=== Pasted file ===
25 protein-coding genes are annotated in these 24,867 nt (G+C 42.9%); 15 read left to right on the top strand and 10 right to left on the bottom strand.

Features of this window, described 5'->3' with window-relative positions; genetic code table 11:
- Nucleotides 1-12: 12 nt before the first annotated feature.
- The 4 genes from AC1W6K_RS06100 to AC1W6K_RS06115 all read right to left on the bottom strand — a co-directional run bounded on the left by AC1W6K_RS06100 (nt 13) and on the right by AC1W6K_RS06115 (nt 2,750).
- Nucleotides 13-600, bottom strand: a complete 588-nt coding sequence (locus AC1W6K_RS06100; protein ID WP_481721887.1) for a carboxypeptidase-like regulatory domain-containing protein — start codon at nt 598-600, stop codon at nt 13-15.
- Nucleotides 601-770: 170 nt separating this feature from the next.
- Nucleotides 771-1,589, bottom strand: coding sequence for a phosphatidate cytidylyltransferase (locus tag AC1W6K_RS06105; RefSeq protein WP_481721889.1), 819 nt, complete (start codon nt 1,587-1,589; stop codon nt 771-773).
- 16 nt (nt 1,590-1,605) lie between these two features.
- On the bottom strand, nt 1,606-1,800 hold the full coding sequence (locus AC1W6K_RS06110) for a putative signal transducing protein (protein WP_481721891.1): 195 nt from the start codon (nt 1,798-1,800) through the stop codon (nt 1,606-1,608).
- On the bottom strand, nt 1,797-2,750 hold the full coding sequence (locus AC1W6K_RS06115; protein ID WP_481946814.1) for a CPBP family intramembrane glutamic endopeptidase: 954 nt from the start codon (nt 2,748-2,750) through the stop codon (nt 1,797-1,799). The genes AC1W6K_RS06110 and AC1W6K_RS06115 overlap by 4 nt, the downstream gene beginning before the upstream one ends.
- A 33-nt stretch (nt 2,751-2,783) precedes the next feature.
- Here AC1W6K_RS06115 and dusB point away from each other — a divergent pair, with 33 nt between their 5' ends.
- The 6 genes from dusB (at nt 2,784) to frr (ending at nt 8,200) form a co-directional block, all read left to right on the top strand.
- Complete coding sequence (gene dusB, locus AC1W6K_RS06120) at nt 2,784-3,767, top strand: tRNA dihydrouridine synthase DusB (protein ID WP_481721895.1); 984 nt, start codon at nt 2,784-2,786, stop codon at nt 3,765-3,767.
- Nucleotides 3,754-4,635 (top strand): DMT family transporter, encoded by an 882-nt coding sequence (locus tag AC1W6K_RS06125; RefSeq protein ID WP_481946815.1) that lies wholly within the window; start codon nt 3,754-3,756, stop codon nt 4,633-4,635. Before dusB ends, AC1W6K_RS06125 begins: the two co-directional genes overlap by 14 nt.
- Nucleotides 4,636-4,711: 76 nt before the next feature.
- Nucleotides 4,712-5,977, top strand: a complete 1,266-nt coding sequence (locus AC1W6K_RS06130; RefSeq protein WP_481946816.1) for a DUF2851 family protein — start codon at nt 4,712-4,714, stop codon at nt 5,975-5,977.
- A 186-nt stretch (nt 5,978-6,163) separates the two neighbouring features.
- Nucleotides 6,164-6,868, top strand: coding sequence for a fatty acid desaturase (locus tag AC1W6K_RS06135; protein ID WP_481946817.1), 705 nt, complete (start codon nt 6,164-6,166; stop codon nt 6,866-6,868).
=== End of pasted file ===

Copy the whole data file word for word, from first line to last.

25 protein-coding genes are annotated in these 24,867 nt (G+C 42.9%); 15 read left to right on the top strand and 10 right to left on the bottom strand.

Features of this window, described 5'->3' with window-relative positions; genetic code table 11:
- Nucleotides 1-12: 12 nt before the first annotated feature.
- The 4 genes from AC1W6K_RS06100 to AC1W6K_RS06115 all read right to left on the bottom strand — a co-directional run bounded on the left by AC1W6K_RS06100 (nt 13) and on the right by AC1W6K_RS06115 (nt 2,750).
- Nucleotides 13-600, bottom strand: a complete 588-nt coding sequence (locus AC1W6K_RS06100; protein ID WP_481721887.1) for a carboxypeptidase-like regulatory domain-containing protein — start codon at nt 598-600, stop codon at nt 13-15.
- Nucleotides 601-770: 170 nt separating this feature from the next.
- Nucleotides 771-1,589, bottom strand: coding sequence for a phosphatidate cytidylyltransferase (locus tag AC1W6K_RS06105; RefSeq protein WP_481721889.1), 819 nt, complete (start codon nt 1,587-1,589; stop codon nt 771-773).
- 16 nt (nt 1,590-1,605) lie between these two features.
- On the bottom strand, nt 1,606-1,800 hold the full coding sequence (locus AC1W6K_RS06110) for a putative signal transducing protein (protein WP_481721891.1): 195 nt from the start codon (nt 1,798-1,800) through the stop codon (nt 1,606-1,608).
- On the bottom strand, nt 1,797-2,750 hold the full coding sequence (locus AC1W6K_RS06115; protein ID WP_481946814.1) for a CPBP family intramembrane glutamic endopeptidase: 954 nt from the start codon (nt 2,748-2,750) through the stop codon (nt 1,797-1,799). The genes AC1W6K_RS06110 and AC1W6K_RS06115 overlap by 4 nt, the downstream gene beginning before the upstream one ends.
- A 33-nt stretch (nt 2,751-2,783) precedes the next feature.
- Here AC1W6K_RS06115 and dusB point away from each other — a divergent pair, with 33 nt between their 5' ends.
- The 6 genes from dusB (at nt 2,784) to frr (ending at nt 8,200) form a co-directional block, all read left to right on the top strand.
- Complete coding sequence (gene dusB, locus AC1W6K_RS06120) at nt 2,784-3,767, top strand: tRNA dihydrouridine synthase DusB (protein ID WP_481721895.1); 984 nt, start codon at nt 2,784-2,786, stop codon at nt 3,765-3,767.
- Nucleotides 3,754-4,635 (top strand): DMT family transporter, encoded by an 882-nt coding sequence (locus tag AC1W6K_RS06125; RefSeq protein ID WP_481946815.1) that lies wholly within the window; start codon nt 3,754-3,756, stop codon nt 4,633-4,635. Before dusB ends, AC1W6K_RS06125 begins: the two co-directional genes overlap by 14 nt.
- Nucleotides 4,636-4,711: 76 nt before the next feature.
- Nucleotides 4,712-5,977, top strand: a complete 1,266-nt coding sequence (locus AC1W6K_RS06130; RefSeq protein WP_481946816.1) for a DUF2851 family protein — start codon at nt 4,712-4,714, stop codon at nt 5,975-5,977.
- A 186-nt stretch (nt 5,978-6,163) separates the two neighbouring features.
- Nucleotides 6,164-6,868, top strand: coding sequence for a fatty acid desaturase (locus tag AC1W6K_RS06135; protein ID WP_481946817.1), 705 nt, complete (start codon nt 6,164-6,166; stop codon nt 6,866-6,868).